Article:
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Mutation, Plus Radiation, May Cause Second Breast Cancer

March 25, 2010
Written by: , Filed in: Breast Imaging, Nuclear Medicine
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Part 1 of 2 on gene mutations and radiation:

Women with rare mutations in the ataxia telangiectasia mutated (ATM) gene and who undergo radiation treatments for cancer in one breast have an increased chance of developing cancer in the other breast. The gene has already been linked to DNA damage after ionizing radiation.

The results, in an article in Medical News Today, were from the international case-control Women’s Environment, Cancer, and Radiation Epidemiology (WECARE) Study, conducted by Jonine Bernstein, MD, and her colleagues from the Memorial Sloan-Kettering Cancer Center in New York. They did full mutation screening of the ATM gene on all participants and estimated, from treatment records, the amount of radiation that had reached the contralateral breast in each patient. They compared mutations in women with cancer in only one breast to those in women with cancer that had spread to the second breast. Control subjects, without a second cancer but similar to the case subjects in age and race and other characteristics, numbered 1,397. There were 708 case subjects, with contralateral cancer.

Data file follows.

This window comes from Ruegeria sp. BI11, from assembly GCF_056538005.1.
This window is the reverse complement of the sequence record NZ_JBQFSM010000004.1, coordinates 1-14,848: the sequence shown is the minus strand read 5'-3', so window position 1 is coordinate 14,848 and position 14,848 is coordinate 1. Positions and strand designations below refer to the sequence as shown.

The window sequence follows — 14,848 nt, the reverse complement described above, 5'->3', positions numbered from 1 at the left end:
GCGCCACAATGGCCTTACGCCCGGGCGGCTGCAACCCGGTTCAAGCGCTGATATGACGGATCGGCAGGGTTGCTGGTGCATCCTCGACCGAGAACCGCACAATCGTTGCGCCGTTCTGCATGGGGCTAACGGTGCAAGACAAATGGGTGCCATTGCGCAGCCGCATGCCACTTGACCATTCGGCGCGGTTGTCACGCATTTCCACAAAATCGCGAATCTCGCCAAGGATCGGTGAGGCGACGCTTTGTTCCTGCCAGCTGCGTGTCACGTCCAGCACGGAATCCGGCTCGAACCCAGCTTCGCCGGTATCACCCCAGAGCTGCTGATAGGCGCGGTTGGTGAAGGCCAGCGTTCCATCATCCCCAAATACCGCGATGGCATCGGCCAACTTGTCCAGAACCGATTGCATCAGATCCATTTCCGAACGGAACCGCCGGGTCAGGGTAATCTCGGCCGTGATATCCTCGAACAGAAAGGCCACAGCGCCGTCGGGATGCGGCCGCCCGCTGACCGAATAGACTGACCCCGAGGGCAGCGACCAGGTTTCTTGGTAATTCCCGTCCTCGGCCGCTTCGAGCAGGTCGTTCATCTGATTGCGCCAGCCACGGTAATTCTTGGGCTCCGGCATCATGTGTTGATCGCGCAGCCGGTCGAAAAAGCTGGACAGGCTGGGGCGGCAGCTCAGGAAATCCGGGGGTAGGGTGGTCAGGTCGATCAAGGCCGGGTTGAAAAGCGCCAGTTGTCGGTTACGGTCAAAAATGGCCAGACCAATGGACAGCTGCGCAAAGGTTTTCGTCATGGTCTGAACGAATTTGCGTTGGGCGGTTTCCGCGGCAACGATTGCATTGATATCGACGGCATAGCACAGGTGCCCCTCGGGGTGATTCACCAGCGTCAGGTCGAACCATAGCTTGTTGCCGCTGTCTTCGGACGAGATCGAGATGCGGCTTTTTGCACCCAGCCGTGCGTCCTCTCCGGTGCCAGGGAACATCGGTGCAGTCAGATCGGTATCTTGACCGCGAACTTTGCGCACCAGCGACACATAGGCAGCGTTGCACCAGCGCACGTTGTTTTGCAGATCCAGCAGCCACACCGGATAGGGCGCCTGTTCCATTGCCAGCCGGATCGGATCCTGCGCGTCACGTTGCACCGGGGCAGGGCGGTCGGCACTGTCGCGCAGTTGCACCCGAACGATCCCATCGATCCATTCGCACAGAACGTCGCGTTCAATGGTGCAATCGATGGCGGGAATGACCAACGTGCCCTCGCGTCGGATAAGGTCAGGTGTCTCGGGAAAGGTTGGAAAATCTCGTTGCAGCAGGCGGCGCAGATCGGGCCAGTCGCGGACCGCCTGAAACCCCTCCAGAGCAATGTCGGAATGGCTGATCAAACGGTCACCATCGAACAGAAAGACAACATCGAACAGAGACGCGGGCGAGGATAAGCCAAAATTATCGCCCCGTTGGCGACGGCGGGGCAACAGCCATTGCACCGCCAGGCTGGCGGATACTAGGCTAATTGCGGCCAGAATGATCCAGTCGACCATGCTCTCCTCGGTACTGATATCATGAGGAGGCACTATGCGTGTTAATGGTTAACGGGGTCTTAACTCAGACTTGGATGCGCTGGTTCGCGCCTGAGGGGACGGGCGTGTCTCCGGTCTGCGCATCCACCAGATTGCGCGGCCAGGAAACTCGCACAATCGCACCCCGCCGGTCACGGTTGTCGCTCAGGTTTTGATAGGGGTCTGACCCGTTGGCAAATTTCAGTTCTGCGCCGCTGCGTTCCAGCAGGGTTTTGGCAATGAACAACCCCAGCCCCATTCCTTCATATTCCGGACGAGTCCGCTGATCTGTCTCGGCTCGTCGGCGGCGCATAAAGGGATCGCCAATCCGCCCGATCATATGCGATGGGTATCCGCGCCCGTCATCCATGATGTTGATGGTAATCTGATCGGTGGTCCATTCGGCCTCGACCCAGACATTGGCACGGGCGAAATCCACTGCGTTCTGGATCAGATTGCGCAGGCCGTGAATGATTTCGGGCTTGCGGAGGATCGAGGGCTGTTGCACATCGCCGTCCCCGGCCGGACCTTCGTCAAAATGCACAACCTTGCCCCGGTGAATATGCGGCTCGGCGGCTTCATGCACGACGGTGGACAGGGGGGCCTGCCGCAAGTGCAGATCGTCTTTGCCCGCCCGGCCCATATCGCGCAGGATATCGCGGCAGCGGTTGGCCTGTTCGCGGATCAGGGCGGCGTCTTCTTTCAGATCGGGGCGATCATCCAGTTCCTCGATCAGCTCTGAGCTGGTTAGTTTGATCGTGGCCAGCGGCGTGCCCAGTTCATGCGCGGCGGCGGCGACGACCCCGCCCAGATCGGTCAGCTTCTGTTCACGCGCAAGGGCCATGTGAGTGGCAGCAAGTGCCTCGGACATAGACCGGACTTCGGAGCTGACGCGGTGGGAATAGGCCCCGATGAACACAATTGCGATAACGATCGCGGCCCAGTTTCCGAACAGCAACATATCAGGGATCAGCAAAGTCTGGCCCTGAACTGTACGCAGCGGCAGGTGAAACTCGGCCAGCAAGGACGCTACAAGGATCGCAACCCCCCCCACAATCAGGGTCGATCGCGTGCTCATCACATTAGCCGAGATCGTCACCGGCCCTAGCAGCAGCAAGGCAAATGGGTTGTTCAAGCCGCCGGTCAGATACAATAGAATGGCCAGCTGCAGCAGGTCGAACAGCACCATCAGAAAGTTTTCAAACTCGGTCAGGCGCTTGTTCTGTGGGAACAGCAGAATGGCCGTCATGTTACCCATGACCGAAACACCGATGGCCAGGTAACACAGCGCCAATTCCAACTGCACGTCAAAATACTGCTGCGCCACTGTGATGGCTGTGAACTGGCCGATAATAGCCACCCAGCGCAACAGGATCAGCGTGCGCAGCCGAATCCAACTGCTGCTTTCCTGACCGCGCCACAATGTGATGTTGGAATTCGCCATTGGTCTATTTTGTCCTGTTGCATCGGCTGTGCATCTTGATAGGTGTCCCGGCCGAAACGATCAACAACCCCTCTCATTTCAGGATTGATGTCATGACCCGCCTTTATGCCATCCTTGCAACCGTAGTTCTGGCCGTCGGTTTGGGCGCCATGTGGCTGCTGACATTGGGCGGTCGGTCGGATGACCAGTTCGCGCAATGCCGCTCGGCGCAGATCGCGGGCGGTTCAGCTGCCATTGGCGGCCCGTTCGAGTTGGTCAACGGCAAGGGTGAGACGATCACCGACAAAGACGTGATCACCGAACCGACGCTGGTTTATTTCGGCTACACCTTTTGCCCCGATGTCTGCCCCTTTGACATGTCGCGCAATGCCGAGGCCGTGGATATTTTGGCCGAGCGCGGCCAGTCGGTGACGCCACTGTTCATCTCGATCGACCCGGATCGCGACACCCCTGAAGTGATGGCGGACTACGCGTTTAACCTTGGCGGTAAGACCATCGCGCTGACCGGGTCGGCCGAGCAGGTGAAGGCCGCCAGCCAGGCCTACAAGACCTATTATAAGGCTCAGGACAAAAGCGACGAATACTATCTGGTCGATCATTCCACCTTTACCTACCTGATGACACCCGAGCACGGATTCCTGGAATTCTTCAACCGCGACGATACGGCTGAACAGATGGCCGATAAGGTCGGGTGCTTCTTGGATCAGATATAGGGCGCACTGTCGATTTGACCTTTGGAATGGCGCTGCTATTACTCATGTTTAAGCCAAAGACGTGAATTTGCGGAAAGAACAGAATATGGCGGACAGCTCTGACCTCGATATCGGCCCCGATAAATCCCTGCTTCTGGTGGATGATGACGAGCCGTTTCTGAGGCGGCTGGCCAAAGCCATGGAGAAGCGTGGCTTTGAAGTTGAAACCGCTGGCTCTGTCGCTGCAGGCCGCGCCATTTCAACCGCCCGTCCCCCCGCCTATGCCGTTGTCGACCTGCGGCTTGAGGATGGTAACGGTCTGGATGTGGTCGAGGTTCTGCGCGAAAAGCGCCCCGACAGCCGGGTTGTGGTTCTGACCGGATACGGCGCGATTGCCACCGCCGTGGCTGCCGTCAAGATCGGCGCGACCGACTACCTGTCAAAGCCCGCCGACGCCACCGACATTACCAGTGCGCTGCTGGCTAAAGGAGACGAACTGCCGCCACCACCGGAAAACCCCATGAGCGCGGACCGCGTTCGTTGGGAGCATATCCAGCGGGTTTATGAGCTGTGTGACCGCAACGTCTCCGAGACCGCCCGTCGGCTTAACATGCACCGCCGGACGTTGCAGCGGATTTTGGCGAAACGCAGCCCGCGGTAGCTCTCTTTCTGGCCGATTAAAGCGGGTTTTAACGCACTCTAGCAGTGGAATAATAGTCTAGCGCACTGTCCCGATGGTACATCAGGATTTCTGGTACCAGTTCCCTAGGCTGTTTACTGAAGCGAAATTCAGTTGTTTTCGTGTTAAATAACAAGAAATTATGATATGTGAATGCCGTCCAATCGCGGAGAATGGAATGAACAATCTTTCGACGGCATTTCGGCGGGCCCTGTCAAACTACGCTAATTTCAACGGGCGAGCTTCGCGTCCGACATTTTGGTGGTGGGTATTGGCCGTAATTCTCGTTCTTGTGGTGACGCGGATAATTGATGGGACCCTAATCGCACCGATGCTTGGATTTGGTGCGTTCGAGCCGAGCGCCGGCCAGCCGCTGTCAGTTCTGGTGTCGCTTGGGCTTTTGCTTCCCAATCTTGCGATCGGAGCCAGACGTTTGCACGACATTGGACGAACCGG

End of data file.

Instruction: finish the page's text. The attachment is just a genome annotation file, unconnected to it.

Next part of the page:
The mutations, missense variants predicted to be deleterious, were found in less than 1% of the participants. Those who had them, however, and who had gotten radiation treatments had an increased risk of having a second breast affected, much more so than women without the mutations and who had not had radiation. They, as well, had a significantly higher risk than those women who did have the mutations but who had had no radiation.

In response to the information, David Brenner, PhD, of the Columbia University Medical Center in New York, suggested “prophylactic irradiation of the contralateral breast, using doses too low to cause tumors but sufficient to kill premalignant cells,” according to the article. “The WECARE results, he writes, ‘reemphasizes that we do not yet understand most of the etiology of the disturbingly high long-term risks of second breast cancers. It is important, therefore, to continue to seek prophylactic preventative options that are useful for all breast cancer survivors.'”

Related seminar: Breast & Women’s Imaging Seminar

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